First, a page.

No matter the number of make-up transitions we can watch off our YouTube algorithm or TikTok FYPs, there’s truly nothing more satisfying than seeing a clean, smooth finish on your own complexion. Truth be told, we’ve long moved past the age of achieving the image of perfection on every single day of the year—perhaps we have the ‘Clean Girl’ beauty trends to thank for that—but nevertheless, it never hurts to know exactly how we can achieve it should we so desire. And trust us when we say, the colour wheel is your best friend here.
Colour correcting, more specifically, does wonders for make-up application. From under eye circles to acne-induced redness and even visible purple bruising on your skin, the colour corrector makes use of the colour wheel theory to “neutralise unflattering tones on your skin”, according to local make-up artist Kat Zhang. In the case of redness around zits for example, green is the exact hue of choice meant to work against its effects. In the current beauty sphere, the colour correction process has also since been swiftly conjoined with the concealer or other base products like primers or foundations. Peach, orange, green and purple bases have been developed to suit different skin hues and undertones.
Whilst the entire process of choosing the appropriate colour correcting product for yourself might seem quite intuitive to some, we understand how easy it is to get lost in the various technicalities of it—especially when it’s not something you see yourself relying on everyday. And on this front, there is no better person to turn to than a professional in the field. Zhang weighs in with her own expert knowledge and the products she personally recommends.
There are various colour correcting bases—orange, green, peach, lavender and yellow. What are the differences and how should you use them?
Colour correcting bases help to balance out your skin tone. If you reference the colour wheel, opposing colours will cancel out one another and help to create the illustration of a balanced skin tone.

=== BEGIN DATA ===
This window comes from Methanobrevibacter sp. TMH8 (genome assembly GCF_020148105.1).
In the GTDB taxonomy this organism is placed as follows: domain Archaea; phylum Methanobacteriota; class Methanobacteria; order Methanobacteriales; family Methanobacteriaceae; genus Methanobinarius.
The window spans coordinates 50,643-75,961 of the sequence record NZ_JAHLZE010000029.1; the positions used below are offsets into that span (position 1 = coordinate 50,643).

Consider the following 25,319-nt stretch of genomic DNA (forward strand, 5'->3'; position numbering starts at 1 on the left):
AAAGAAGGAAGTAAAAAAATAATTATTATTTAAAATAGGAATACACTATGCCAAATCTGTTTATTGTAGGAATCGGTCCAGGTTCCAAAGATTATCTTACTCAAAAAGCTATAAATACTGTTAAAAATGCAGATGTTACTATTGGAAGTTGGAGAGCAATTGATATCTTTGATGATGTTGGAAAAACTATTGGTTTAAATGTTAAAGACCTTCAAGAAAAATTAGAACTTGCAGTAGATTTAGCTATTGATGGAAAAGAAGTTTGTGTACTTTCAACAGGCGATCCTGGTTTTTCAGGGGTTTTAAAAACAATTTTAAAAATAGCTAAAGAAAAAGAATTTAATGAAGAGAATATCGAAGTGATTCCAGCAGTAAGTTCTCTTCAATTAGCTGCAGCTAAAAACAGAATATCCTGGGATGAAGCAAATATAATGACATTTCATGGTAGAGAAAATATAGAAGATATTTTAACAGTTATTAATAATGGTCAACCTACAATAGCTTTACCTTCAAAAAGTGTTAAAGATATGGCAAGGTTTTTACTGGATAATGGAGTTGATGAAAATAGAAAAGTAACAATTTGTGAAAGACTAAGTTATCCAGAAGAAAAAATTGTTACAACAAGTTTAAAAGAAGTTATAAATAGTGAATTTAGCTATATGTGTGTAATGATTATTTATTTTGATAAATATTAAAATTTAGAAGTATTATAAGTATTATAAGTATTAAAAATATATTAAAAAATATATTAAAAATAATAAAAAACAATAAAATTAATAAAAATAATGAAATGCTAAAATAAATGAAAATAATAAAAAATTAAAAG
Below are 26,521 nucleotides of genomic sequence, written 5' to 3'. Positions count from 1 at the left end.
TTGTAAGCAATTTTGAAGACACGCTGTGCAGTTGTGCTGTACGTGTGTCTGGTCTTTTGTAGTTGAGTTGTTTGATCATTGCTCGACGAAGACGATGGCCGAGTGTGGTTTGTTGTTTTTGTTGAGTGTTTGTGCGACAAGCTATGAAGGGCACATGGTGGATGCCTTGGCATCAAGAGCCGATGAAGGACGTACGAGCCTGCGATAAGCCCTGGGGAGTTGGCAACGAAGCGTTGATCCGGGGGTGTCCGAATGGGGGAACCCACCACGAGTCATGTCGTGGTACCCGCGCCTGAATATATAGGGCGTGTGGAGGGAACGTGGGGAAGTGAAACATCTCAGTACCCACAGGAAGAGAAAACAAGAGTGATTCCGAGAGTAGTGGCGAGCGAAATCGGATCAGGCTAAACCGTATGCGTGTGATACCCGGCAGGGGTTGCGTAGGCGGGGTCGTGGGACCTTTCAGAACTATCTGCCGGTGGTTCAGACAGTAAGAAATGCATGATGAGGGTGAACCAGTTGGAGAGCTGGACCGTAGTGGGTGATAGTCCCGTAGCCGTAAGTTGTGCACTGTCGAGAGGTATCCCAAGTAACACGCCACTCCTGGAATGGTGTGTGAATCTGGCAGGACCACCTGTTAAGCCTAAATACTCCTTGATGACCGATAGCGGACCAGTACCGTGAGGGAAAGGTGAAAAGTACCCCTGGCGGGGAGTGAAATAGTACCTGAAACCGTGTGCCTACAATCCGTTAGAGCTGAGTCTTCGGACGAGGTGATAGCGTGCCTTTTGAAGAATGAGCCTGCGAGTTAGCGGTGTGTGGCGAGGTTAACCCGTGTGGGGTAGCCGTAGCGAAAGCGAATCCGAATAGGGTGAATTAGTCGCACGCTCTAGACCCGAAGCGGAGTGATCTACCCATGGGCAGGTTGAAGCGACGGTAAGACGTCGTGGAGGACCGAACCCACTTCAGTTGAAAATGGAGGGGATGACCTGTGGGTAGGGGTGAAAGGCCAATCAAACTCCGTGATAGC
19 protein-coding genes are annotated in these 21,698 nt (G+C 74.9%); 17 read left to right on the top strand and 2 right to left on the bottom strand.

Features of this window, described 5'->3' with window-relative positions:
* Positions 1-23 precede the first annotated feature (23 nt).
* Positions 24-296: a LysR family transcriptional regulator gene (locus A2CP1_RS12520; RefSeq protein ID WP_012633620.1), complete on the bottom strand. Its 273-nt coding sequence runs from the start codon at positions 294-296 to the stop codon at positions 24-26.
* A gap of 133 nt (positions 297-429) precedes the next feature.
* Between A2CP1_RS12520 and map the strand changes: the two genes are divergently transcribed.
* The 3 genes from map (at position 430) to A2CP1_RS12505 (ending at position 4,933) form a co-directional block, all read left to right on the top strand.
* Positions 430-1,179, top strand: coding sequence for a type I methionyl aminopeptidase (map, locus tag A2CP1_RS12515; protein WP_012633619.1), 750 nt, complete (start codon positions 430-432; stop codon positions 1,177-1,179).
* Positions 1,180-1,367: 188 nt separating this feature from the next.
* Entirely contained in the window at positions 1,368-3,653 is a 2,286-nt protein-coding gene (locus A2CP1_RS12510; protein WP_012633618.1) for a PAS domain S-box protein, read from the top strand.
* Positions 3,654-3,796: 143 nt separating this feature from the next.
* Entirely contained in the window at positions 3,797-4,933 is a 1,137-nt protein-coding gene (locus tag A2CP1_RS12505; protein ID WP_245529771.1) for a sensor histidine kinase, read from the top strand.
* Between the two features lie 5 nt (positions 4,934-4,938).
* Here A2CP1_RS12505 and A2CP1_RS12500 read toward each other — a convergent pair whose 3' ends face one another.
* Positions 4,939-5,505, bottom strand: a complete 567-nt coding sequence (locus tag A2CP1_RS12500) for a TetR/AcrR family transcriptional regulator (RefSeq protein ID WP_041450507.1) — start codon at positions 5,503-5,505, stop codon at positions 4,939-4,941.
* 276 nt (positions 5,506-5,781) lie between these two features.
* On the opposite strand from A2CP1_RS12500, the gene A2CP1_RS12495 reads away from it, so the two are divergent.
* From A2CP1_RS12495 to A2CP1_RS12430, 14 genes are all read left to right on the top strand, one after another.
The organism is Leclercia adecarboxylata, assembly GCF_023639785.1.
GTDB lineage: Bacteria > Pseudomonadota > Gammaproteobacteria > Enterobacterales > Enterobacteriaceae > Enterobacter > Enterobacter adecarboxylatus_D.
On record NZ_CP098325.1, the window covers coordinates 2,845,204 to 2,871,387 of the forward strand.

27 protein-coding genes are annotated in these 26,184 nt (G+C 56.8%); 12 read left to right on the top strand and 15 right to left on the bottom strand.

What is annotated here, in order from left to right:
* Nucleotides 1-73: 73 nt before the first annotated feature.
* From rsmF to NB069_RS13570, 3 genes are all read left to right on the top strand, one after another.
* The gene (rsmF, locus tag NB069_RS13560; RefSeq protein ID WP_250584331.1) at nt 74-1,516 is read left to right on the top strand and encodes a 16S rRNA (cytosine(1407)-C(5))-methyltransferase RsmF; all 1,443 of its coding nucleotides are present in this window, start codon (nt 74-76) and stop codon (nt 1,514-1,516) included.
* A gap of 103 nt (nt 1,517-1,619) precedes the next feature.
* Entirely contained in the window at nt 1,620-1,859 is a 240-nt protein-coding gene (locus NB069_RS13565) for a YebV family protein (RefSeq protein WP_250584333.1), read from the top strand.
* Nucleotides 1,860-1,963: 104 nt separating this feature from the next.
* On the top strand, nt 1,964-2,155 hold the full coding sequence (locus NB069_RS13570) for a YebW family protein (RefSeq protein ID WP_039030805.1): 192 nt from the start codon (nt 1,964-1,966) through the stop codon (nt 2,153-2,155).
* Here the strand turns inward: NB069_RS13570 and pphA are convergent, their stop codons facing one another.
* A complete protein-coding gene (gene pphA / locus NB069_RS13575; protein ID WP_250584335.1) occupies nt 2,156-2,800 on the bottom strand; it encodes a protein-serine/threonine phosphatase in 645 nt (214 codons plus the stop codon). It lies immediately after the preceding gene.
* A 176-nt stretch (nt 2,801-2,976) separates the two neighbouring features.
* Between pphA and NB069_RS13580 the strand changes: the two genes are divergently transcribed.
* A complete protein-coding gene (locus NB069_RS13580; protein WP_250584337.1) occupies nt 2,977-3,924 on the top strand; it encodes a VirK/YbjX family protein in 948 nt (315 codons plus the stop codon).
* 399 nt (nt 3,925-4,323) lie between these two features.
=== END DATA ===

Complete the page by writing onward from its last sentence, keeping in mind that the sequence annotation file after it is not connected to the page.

To break it down simply, orange or peach bases can be used to counter blue or darker eye circles but the latter is more appropriate for those with fairer skin. Green helps to neutralise redness that stems from acne marks or even sun burns. Lavender is a direct match opposite yellow and is suitable for acting against dullness or sallow skin. Yellow-infused products work best to brighten any dark, pigmented spots and the inner corners of your lips or eyes.
At which step of my make-up routine should I apply a colour corrector?
It should be the first thing after your primer—but before you apply any foundation or concealer. Only after we counter the pigment, should we use a layer of concealer to even out the skin tone. It should be blended underneath your concealing product for a flawless finish.
How much colour corrector do I need to use?
Quantity isn’t really an issue in this case, you shouldn’t need to use a lot of product at all. The most important thing is actually the consistency of the product you are using. Avoid using colour correcting products that are too oily or sheer.
Are there any colour correction products you would personally recommend?
Out of all of the ones available in the market, I think the Make Up For Ever Grayness Reducer Step 1 Primer is one of my favourites. It’s an orange-based corrector that can be used under the eyes or focused in other parts of the face as well. The product comes in a range of colours too—such as a Redness Corrector and a Yellowness Neutraliser.
Dior’s Diorsnow Brightening Makeup Base Color Correction SPF35 PA+++ is another stellar choice for brightening dull looking skin. My final recommendation is the range of Mac Studio Conceal and Correct Palettes; they’re good for someone that has hyperpigmentation issues, and considering the available variety of colours in each palette, it can be experimented with to tackle tricky dark eye circles.